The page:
Wind farm details from the PUC file
1/16/10 — Construction of the Block Island Wind Farm will generate between 35 and 50 local jobs, and possibly more if assembly of the towers, platforms and turbines is done at Quonset Point, Deepwater Wind has said in papers filed with the state Public Utilities Commission.
After construction, the operation and maintenance of the eight towers and turbines would take six full-time equivalent jobs, Deepwater added.
But Deepwater expects to move on from the small-scale Block Island project to the 107-turbine Rhode Island Sound Wind Farm, in federal waters east of Block Island, and together it expects the projects will generate “the equivalent of approximately 600 or more direct jobs and many more indirect jobs.”
However, in another response, Deepwater expressed uncertainty that it can get its Quonset Point operation going in time for the Block Island project.
These are among the answers to questions posed by participants and interveners in the run-up to PUC hearings in March on a power price contract between Deepwater and National Grid, the mainland distributor of power.
Some of the questions don’t have ready answers. For example, the PUC analysts asked Deepwater to list the “capacity factors for all utility-scale” wind turbines “operating along the eastern seaboard,” both onshore and offshore.
Well, there aren’t any offshore turbines yet. And there’s only one “utility-scale” wind turbine on the state seaboard, in Portsmouth.
Deepwater reported that most wind projects in New England are found at high elevations and operate at 20 to 30 percent of capacity. “It is likely, but not certain” that turbine installations at the low elevations of Rhode Island “would experience lower capacity factors.”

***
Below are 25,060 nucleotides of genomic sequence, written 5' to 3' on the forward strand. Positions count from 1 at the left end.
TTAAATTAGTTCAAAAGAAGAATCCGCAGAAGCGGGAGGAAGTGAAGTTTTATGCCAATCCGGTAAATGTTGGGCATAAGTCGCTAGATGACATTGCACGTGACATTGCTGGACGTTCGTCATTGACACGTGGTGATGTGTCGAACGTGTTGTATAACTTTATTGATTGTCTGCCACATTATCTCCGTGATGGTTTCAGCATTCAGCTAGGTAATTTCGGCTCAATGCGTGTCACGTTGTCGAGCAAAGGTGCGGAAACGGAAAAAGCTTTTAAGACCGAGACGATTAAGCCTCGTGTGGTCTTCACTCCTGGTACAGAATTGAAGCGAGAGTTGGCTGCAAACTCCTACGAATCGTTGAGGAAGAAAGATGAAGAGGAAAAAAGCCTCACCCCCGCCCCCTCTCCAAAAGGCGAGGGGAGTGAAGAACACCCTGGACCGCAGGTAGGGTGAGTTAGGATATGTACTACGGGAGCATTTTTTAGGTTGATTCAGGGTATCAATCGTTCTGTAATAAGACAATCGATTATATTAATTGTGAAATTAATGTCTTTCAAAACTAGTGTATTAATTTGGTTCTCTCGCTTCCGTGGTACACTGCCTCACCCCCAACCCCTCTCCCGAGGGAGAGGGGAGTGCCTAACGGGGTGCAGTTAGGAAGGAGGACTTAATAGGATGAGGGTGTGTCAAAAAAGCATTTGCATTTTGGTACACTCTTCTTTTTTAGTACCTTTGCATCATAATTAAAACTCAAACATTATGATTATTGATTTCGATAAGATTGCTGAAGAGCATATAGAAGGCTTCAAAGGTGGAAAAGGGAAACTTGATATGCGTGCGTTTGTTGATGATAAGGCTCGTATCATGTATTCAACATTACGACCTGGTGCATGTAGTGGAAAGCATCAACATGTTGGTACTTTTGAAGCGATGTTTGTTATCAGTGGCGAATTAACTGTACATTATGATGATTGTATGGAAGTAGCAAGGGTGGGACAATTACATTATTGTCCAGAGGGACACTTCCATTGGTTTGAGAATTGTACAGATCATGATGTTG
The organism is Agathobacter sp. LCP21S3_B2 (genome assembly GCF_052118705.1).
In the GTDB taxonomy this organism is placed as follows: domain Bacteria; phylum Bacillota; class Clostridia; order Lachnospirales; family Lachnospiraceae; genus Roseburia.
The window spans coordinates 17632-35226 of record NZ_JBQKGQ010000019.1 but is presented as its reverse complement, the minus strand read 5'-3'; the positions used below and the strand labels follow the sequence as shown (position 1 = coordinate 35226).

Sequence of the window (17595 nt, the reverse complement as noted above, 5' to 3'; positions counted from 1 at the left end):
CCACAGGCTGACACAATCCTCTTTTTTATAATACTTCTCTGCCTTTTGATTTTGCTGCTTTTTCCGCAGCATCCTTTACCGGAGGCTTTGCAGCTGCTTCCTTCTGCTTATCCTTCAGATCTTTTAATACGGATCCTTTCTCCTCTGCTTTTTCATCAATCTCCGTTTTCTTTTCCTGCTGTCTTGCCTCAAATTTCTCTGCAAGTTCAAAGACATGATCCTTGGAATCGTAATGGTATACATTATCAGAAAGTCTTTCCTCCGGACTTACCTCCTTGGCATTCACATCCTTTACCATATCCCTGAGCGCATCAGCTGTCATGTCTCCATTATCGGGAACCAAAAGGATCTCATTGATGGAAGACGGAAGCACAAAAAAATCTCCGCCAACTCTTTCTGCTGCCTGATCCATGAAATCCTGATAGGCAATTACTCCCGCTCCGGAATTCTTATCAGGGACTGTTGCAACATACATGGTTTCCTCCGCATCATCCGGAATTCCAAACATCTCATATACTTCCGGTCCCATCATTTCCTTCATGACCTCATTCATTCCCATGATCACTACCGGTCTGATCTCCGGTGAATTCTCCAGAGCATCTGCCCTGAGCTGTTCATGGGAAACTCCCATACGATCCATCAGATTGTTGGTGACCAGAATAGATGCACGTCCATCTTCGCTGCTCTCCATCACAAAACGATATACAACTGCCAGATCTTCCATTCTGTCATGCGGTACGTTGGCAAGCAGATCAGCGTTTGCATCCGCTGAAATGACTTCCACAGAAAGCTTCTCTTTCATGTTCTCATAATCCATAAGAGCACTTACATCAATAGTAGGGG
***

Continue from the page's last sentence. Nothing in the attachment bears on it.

Island farm cost
Asked by the state Division of Public Utilities and Carriers about capital costs of installing the eight turbines of the Block Island project, Deepwater set the figure of $219,311,412.
But no contracts have been signed, Deepwater pointed out. Here’s the list of costs: structural engineering, the turbines, foundation, pile and pile template fabrication, topside fabrication, electrical cable and substation on Block Island, offshore transportation and installation of all the bits and pieces, utility system hookup, project management and inspection, insurance, development costs and financing costs.
Asked about mobilization costs — the assembling of ships, workers and material — Deepwater estimates that they probably will add up to a third of the total offshore transportation and installation costs. It pointed out that, “vessel charter cost varies according to level of offshore construction activities in Gulf of Mexico, making it highly volatile.”
The island timeline
Based on current plans, Deepwater says it expects the wind turbines to go up in the first to the third quarters of 2012.
It has told the PUC that it expects the Coastal Resources Management Council offshore site evaluation process, known as the special area management plan (SAMP), will be done by the third quarter of this year and permitting will be complete by the first quarter of next year. Foundation engineering is to be done by the end of this year. The cable to the mainland is to be installed in the third and fourth quarters of 2011 and the first quarter of 2012.
Asked by the Conservation Law Foundation about preliminary studies, Deepwater lists bird, bat and fish habitat studies, eel grass surveys, scour and construction noise assessments, marine mammal and sea turtle studies, upland and ocean archeological studies and visual impact studies.
But because “no offshore wind farms have yet to date been fully permitted,” the project timeline has to be considered speculative because additional study requests might be forthcoming from permitting agencies, Deepwater warned.
Both the Division of Public Utilities and the Conservation Law Foundation pressed Deepwater for financing information. It’s too early, Deepwater responded — typically, the task of raising or borrowing capital comes after the power price is settled, permits are in hand and detailed engineering is complete, all of which is expected to be done by late this year.
But, Deepwater points out, it depends heavily on governmental incentives for renewable energy projects and a federal loan guarantee, which “is practically required in order to attract the requisite investment….” It is so certain of the loan guarantee that it “has factored this into the price already offered to National Grid.”
To an associated inquiry, Deepwater anticipates the wind farm financing will be about four parts debt to one part investment capital.